1. Right to Manage (RTM) Companies: RTM companies are created under the Common hold and Leasehold Reform Act 2002. They allow leaseholders of flats to take over the management responsibilities of their building from the landlord or the existing management company. The purpose of an RTM company is to give leaseholders more control over the management and maintenance of their property. It allows them to collectively manage the building, including tasks such as arranging repairs, maintenance, and insurance.
2. Residential Management Companies (RMCs): RMCs are private companies established to manage the common areas of residential development, such as shared facilities and communal spaces. They are typically set up by the developer or the original freeholder of the property. Leaseholders within the development usually become members of the RMC and have a say in its operation. The RMC is responsible for the management and maintenance of the common areas, collecting service charges, and ensuring compliance with relevant regulations.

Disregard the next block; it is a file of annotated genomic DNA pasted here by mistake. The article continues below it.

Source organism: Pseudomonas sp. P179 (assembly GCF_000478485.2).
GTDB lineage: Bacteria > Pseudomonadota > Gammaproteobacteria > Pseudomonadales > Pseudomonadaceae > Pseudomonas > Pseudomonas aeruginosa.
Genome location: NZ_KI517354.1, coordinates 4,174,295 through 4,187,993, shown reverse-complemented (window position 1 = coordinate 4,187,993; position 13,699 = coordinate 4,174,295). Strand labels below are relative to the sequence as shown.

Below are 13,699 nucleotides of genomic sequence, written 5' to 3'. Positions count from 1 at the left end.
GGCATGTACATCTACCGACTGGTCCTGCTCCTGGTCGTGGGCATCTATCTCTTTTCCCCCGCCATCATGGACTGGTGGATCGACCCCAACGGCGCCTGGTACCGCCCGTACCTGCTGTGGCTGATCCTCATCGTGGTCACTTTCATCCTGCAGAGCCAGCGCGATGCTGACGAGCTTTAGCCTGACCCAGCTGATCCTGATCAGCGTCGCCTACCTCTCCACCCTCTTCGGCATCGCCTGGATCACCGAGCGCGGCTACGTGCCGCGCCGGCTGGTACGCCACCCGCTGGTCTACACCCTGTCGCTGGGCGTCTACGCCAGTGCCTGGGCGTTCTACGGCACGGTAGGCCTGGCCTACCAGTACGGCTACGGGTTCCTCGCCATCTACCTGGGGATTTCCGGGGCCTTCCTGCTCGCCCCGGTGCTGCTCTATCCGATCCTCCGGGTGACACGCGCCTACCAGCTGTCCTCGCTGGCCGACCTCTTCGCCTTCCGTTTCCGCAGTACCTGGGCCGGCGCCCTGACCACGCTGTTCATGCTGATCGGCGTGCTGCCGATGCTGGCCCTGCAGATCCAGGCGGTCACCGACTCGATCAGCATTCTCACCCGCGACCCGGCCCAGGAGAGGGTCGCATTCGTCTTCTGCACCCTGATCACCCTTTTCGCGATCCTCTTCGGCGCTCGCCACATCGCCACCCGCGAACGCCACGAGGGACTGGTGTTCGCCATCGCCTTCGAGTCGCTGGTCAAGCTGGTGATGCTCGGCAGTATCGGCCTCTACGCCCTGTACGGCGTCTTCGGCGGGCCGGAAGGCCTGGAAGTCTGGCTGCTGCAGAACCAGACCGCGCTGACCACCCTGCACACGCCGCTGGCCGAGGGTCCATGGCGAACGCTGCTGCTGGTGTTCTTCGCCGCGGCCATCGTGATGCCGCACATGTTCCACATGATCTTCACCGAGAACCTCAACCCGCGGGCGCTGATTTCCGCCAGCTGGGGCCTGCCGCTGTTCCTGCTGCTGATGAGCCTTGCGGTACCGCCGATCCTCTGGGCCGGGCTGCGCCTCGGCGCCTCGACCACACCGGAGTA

Both RTM companies and RMCs make decisions through a democratic process involving their members or shareholders. Here's a general overview of how decisions are typically made in these entities:
1. Meetings: RTM companies and RMCs hold regular meetings where members or shareholders come together to discuss and vote on various matters. These meetings can be general meetings or extraordinary general meetings (EGMs) called for specific purposes.
2. Voting: During meetings, decisions are made through voting. Each member or shareholder generally has one vote, regardless of the size of their property or shareholding. In some cases, the voting power may be proportional to the size of the property or shareholding, depending on the governing documents of the entity.
3. Quorum: For a meeting to be valid and decisions to be binding, there is usually a requirement for a minimum number of members or shareholders to be present or represented. This minimum number is known as the quorum. The quorum can vary depending on the specific rules outlined in the entity's governing documents.
4. Resolutions: Decisions are typically made in the form of resolutions. Resolutions can be ordinary resolutions or special resolutions. Ordinary resolutions generally require a simple majority (more than 50%) of the votes cast, while special resolutions usually require a higher threshold, such as a 75% majority.